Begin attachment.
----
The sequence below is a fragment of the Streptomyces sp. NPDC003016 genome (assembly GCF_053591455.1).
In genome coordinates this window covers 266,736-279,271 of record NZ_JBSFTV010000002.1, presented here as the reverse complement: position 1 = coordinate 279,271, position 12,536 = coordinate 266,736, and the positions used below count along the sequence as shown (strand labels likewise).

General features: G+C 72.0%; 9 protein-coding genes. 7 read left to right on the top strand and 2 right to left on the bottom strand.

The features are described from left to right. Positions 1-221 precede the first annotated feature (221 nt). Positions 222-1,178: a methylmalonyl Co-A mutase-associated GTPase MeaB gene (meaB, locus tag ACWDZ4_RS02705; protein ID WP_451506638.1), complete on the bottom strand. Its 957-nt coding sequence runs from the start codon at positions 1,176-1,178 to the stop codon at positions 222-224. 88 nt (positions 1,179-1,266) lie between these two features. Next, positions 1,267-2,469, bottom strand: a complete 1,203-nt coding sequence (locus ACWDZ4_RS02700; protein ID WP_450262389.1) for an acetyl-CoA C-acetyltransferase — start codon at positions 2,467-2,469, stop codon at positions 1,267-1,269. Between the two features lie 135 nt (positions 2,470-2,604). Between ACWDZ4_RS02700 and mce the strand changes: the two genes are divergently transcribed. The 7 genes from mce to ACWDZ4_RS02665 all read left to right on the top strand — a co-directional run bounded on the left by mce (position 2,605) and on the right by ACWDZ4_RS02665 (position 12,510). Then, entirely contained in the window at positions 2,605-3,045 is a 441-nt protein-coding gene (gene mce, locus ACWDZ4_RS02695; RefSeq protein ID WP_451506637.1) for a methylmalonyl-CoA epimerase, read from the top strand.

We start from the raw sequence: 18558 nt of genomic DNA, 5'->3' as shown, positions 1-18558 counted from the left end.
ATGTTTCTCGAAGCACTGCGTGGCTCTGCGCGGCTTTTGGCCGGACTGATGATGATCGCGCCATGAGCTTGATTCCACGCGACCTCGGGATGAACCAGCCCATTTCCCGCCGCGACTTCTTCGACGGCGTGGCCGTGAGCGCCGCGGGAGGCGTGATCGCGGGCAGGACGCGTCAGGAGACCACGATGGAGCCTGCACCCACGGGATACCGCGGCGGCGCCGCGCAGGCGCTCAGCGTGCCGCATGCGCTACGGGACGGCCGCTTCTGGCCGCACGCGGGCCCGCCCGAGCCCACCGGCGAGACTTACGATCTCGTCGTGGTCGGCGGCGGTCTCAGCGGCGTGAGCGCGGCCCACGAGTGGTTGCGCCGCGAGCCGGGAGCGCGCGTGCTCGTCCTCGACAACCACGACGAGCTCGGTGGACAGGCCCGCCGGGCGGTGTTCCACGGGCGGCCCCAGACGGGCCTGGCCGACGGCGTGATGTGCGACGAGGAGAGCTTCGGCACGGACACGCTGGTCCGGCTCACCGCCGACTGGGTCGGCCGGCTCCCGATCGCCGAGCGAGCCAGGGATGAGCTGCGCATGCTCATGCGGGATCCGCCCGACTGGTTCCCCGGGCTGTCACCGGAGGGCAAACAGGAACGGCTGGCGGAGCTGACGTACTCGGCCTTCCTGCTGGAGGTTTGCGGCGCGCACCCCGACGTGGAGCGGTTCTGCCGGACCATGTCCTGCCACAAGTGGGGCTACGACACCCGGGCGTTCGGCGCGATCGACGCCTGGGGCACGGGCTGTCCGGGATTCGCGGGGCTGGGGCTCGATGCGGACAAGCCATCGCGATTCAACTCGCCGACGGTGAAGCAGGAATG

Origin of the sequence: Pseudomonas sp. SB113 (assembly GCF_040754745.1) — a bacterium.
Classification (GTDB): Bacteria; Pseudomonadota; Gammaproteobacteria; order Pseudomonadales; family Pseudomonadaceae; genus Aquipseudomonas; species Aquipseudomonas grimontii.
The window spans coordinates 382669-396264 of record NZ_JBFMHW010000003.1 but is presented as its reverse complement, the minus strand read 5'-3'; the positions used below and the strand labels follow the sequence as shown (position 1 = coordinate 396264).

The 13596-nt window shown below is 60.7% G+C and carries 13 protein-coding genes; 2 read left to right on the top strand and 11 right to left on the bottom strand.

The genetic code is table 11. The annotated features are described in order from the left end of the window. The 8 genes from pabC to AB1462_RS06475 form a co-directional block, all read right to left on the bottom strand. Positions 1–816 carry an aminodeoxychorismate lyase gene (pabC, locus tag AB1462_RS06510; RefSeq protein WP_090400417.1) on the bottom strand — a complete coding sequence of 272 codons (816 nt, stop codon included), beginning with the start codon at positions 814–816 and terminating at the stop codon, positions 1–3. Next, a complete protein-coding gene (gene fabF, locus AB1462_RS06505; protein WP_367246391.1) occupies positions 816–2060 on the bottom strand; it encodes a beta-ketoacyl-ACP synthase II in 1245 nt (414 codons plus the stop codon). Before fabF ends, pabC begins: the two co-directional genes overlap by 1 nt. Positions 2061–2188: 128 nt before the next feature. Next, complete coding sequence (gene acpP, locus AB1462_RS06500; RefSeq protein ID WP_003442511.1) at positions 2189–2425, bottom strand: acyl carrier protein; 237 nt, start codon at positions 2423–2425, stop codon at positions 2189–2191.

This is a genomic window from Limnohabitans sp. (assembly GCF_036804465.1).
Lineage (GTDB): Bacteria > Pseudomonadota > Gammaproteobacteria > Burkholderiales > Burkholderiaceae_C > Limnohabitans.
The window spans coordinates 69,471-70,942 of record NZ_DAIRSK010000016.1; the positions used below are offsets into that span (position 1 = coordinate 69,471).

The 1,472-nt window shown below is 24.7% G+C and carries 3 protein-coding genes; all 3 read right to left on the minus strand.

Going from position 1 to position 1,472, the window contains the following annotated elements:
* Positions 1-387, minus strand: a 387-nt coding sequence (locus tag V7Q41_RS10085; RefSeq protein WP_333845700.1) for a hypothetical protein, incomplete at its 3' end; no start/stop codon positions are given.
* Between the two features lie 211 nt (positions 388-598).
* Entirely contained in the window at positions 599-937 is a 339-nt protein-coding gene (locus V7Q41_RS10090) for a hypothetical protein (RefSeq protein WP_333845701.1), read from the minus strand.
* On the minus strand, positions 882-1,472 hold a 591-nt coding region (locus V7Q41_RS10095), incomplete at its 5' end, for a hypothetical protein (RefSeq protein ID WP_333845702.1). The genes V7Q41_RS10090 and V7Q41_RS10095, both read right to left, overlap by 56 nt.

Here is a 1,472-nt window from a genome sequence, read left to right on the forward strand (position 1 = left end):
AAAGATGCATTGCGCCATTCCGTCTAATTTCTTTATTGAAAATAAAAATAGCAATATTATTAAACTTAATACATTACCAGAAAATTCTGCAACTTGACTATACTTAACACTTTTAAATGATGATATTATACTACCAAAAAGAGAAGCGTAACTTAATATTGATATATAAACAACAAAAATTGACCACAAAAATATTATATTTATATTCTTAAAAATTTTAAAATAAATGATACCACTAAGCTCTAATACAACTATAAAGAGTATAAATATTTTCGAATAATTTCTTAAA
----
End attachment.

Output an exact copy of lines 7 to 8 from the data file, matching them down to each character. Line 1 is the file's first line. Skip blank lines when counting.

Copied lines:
Origin of the sequence: Pseudomonas sp. SB113 (assembly GCF_040754745.1) — a bacterium.
Classification (GTDB): Bacteria; Pseudomonadota; Gammaproteobacteria; order Pseudomonadales; family Pseudomonadaceae; genus Aquipseudomonas; species Aquipseudomonas grimontii.